What You Need To Know:
(PaPa, B, Ab, LLL, VVV, SSS, NN, AA, DDD, MMM) Pagan worldview subjecting audiences to the drug culture of various California pornographers and criminals, with some references to biblical matters and morality, yet some strange anti-Christian references such as a song about Jesus dying for others, not me, with some strange Christian references like man saying, “It happened as surely as Jesus died on the cross,” and an obvious moral message portraying the brutal end of drug addiction; excessive language with 44 milder obscenities, 104 strong obscenities, and 14 profanities; violence includes girl getting slapped and beat up during sex, gun fights, bloody pipe clubbings to death, etc.; overt sex with pornographer fornicating with a minor, pornographer shows male organ to a group of ladies, some of whom ask to touch, unmarried couple cohabitating, references to pornography, etc.; nudity includes rear male nudity; strong alcohol use; drug portrayals excessive throughout entire movie and include illegal drug sales; and, lying, cheating, stealing, disrespect for authority, betrayal, and greed.
In 1981, police responded to a distress call at 8763 Wonderland Avenue in Laurel Canyon, a Los Angeles suburb, and discovered a gruesome quadruple homicide. Ron Launius (Josh Lucas), Billy Deverell (Tim Blake Nelson), Barbara Richardson (Natasha G. Wagner), and Joy Miller (Janeane Garofalo) were found brutally murdered, bludgeoned to death with a pipe, and Launius’s wife, Susan (Christina Applegate), was left in critical condition. The police investigation that followed would unearth a seedy world of drugs and violence, ultimately revealing a motley crew from L.A.’s underbelly, including ex-con David Lind (Dylan McDermott), nightclub impresario Eddie Nash (Eric Bogosian), and porn legend John Holmes (Val Kilmer) as well as Holmes’s estranged wife Sharon (Lisa Kudrow) and his teenage lover Dawn Schiller (Kate Bosworth).
It seems from watching this grainy, 16mm-looking movie that about a dozen famous stars added their talent to a low budget movie that implicates a powerful criminal still living in L.A., still not prosecuted for his crimes. The question, however, that audiences will surely ask is, “Who cares which gross, drugged-out, pornographer killed which gross, drugged-out mob boss in some smelly L.A. suburb almost 25 years ago?” Do American audiences, steeped in the cares of a slow economy and a nation at war, really want to sit through 100 painful minutes of continual drug abuse, sex abuse, betrayal, and greed? Take us away, please! Even if the filmmakers had shown us some back-story to the main pornographer, perhaps an earlier wound that made him the way he is, we would sympathize in some way. The protagonist is simply just not likeable or relateable to any mainstream viewers.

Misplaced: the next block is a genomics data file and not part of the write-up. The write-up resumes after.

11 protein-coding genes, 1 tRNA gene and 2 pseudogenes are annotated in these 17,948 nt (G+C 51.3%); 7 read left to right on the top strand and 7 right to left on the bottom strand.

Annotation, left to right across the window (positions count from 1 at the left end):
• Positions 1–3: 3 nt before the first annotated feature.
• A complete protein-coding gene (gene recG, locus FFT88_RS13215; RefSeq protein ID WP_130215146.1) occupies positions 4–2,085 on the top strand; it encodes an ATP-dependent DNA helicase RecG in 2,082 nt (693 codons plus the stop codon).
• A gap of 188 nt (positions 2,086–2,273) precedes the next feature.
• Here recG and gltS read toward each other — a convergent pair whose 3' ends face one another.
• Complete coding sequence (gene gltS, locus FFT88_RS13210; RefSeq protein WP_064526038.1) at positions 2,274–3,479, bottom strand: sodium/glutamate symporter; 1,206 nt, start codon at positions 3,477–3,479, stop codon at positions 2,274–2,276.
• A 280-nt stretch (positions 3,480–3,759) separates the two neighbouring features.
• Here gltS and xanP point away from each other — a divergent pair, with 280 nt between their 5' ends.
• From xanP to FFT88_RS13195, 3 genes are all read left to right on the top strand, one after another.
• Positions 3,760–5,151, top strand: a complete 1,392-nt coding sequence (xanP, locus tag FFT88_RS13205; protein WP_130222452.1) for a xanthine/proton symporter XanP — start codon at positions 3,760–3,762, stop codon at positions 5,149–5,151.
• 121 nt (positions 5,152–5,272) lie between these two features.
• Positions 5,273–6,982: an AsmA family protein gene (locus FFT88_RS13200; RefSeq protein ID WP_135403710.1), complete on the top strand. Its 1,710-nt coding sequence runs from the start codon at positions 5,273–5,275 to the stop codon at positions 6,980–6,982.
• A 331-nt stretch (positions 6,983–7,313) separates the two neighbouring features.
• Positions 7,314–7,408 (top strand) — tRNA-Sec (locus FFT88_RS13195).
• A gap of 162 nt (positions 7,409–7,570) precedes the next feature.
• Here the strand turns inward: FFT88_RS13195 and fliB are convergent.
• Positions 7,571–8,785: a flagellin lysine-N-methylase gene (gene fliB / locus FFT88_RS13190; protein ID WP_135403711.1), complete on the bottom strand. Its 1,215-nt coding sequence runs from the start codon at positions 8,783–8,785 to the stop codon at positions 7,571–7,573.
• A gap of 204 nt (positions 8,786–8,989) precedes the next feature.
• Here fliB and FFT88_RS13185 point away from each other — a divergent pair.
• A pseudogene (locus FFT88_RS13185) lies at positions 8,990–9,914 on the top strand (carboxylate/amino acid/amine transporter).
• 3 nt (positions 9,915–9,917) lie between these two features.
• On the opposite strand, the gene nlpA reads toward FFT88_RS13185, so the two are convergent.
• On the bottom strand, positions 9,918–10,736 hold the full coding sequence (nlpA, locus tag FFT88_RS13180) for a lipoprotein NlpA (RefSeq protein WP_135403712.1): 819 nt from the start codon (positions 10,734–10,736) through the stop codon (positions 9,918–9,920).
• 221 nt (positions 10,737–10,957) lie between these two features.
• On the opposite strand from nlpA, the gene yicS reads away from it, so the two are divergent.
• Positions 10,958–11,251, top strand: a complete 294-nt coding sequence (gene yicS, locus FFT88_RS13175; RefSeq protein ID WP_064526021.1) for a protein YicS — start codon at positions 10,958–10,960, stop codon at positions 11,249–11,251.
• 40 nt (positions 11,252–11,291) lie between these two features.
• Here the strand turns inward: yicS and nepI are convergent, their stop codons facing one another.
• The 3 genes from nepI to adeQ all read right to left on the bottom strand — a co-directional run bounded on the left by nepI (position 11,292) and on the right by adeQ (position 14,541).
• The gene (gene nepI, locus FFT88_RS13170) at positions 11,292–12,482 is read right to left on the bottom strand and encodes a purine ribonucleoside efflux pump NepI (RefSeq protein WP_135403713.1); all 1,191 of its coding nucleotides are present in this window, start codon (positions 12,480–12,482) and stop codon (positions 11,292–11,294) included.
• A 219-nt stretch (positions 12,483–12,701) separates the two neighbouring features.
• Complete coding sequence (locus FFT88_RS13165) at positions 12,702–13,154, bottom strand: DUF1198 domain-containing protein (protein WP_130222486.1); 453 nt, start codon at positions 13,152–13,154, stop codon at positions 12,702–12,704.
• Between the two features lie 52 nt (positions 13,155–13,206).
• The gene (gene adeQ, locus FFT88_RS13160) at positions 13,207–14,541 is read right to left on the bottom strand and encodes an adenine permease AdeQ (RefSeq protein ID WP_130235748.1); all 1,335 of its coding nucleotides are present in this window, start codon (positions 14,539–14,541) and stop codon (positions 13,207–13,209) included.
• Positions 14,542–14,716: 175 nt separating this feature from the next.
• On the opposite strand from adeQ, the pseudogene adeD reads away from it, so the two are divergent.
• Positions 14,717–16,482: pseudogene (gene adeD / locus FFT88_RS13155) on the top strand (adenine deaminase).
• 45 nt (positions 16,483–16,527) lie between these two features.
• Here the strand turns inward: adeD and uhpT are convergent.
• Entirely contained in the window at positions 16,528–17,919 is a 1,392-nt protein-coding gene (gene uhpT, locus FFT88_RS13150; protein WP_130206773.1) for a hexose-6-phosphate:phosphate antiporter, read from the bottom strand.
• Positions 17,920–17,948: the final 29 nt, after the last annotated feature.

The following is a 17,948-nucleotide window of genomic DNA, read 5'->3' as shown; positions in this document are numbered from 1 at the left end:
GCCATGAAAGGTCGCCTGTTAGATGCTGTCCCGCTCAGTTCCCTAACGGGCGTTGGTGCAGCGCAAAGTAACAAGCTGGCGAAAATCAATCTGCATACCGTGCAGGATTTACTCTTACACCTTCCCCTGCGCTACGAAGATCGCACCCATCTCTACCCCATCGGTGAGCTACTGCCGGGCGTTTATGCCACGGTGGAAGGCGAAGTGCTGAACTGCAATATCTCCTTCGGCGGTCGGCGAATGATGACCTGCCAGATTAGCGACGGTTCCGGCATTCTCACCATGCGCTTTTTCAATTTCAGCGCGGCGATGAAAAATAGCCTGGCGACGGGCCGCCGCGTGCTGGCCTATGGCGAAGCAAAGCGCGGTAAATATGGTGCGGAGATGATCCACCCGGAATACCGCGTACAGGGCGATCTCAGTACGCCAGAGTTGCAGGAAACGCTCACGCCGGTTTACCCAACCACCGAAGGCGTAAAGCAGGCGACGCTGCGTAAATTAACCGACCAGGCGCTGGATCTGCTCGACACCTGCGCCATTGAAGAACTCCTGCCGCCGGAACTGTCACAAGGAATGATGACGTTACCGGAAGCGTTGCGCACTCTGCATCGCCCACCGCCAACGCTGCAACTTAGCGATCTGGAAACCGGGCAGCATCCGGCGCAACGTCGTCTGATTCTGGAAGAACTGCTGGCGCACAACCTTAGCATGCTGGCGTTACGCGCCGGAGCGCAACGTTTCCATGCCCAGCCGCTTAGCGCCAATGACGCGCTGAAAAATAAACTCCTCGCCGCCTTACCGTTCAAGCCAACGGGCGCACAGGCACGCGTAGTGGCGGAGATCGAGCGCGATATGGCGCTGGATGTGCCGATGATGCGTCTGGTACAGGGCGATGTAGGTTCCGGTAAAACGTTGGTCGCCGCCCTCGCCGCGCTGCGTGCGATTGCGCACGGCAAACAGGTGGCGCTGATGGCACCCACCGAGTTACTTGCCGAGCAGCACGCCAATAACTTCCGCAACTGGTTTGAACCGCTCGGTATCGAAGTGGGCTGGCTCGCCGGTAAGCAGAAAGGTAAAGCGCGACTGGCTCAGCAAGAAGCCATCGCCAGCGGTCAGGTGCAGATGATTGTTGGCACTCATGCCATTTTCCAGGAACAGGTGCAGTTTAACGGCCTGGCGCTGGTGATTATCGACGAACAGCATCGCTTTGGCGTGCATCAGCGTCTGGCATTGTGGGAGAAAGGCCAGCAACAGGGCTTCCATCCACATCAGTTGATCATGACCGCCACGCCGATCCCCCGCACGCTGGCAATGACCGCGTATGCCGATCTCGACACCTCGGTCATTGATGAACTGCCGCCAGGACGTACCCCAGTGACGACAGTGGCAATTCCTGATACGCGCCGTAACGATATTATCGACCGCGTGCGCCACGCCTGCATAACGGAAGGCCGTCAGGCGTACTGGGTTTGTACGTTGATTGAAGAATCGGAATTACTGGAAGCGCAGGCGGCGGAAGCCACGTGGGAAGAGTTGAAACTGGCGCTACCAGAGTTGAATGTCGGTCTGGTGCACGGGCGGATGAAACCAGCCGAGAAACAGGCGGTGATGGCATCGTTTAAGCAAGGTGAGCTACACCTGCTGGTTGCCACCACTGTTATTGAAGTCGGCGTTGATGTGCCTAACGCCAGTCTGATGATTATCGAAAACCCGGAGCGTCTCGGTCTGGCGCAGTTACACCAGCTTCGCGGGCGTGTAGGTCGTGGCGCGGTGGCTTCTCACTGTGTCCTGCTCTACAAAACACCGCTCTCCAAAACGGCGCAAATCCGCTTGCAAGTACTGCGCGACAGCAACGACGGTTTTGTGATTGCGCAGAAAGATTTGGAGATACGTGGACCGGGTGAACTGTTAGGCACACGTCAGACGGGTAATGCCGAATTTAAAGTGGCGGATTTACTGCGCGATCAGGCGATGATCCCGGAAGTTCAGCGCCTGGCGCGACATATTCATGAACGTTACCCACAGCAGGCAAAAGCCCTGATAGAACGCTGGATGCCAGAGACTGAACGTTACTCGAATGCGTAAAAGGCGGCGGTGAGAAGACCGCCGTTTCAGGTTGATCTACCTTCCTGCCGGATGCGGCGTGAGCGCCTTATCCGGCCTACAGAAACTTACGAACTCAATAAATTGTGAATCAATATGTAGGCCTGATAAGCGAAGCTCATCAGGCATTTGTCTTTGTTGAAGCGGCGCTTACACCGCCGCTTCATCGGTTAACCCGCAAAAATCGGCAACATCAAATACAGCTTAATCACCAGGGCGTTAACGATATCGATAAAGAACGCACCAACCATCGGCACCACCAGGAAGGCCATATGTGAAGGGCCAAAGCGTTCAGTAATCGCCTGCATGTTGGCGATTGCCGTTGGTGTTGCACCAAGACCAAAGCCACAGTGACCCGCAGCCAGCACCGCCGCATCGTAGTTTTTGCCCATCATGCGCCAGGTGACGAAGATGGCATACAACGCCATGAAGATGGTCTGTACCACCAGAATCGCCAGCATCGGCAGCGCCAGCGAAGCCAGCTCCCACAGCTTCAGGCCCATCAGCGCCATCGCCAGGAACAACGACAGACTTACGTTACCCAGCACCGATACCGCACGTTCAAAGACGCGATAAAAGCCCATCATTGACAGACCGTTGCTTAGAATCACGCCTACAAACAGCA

WONDERLAND is a gross, painfully despicable movie in every possible way. It is a portrayal of the hopelessness of those whose hearts are void of the love of the One True God and filled with the depravity of the world’s system. There is a song in the movie that says, “Jesus died for somebody’s sin, but not mine.” On the other hand, a man says, “He was in that house, just as sure as Jesus Christ was on the cross.” Otherwise, there are no references to any moral absolutes, and no characters hold out hope or life in any way.
Please address your comments to:
Tom Ortenburg & Mark Urman, Co-Presidents
Lions Gate Releasing
New York, NY 10012
Phone: (212) 966-4670
Fax: (212) 966-2544
SUMMARY: WONDERLAND is a movie that tries to figure out who killed a group of drug dealers in a suburb of L.A. almost 25 years ago. The movie is non-stop drugs, drug deals, drug abuse, lying, stealing, cheating, betrayal, sex, cursing, profanity, perversion, and violence. . . fun for the whole family, huh?